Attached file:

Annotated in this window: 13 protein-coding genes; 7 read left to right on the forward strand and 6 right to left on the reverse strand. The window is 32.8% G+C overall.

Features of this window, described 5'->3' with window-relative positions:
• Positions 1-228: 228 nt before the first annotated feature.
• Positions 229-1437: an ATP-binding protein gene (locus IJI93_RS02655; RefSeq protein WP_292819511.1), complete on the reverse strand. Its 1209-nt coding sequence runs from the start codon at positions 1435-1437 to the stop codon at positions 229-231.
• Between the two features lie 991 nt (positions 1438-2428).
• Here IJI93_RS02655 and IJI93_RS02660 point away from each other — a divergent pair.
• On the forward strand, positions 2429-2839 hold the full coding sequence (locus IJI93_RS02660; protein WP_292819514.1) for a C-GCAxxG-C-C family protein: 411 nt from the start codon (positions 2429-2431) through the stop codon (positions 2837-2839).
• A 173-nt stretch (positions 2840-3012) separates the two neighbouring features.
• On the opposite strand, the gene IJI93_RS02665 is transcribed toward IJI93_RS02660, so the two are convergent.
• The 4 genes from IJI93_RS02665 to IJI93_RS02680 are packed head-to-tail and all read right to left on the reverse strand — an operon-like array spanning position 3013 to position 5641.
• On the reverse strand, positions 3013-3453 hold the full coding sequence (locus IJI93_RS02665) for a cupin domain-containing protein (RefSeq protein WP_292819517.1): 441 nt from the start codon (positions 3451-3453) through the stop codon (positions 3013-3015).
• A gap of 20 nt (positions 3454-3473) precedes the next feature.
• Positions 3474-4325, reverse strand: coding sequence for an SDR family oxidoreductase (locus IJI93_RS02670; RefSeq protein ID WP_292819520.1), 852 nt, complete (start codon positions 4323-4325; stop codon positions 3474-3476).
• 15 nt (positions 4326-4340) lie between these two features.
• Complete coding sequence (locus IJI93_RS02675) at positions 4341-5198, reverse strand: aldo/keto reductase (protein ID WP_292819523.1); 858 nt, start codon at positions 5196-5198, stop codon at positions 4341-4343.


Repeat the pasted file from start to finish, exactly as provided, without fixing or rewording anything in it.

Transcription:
Annotated in this window: 13 protein-coding genes; 7 read left to right on the forward strand and 6 right to left on the reverse strand. The window is 32.8% G+C overall.

Features of this window, described 5'->3' with window-relative positions:
• Positions 1-228: 228 nt before the first annotated feature.
• Positions 229-1437: an ATP-binding protein gene (locus IJI93_RS02655; RefSeq protein WP_292819511.1), complete on the reverse strand. Its 1209-nt coding sequence runs from the start codon at positions 1435-1437 to the stop codon at positions 229-231.
• Between the two features lie 991 nt (positions 1438-2428).
• Here IJI93_RS02655 and IJI93_RS02660 point away from each other — a divergent pair.
• On the forward strand, positions 2429-2839 hold the full coding sequence (locus IJI93_RS02660; protein WP_292819514.1) for a C-GCAxxG-C-C family protein: 411 nt from the start codon (positions 2429-2431) through the stop codon (positions 2837-2839).
• A 173-nt stretch (positions 2840-3012) separates the two neighbouring features.
• On the opposite strand, the gene IJI93_RS02665 is transcribed toward IJI93_RS02660, so the two are convergent.
• The 4 genes from IJI93_RS02665 to IJI93_RS02680 are packed head-to-tail and all read right to left on the reverse strand — an operon-like array spanning position 3013 to position 5641.
• On the reverse strand, positions 3013-3453 hold the full coding sequence (locus IJI93_RS02665) for a cupin domain-containing protein (RefSeq protein WP_292819517.1): 441 nt from the start codon (positions 3451-3453) through the stop codon (positions 3013-3015).
• A gap of 20 nt (positions 3454-3473) precedes the next feature.
• Positions 3474-4325, reverse strand: coding sequence for an SDR family oxidoreductase (locus IJI93_RS02670; RefSeq protein ID WP_292819520.1), 852 nt, complete (start codon positions 4323-4325; stop codon positions 3474-3476).
• 15 nt (positions 4326-4340) lie between these two features.
• Complete coding sequence (locus IJI93_RS02675) at positions 4341-5198, reverse strand: aldo/keto reductase (protein ID WP_292819523.1); 858 nt, start codon at positions 5196-5198, stop codon at positions 4341-4343.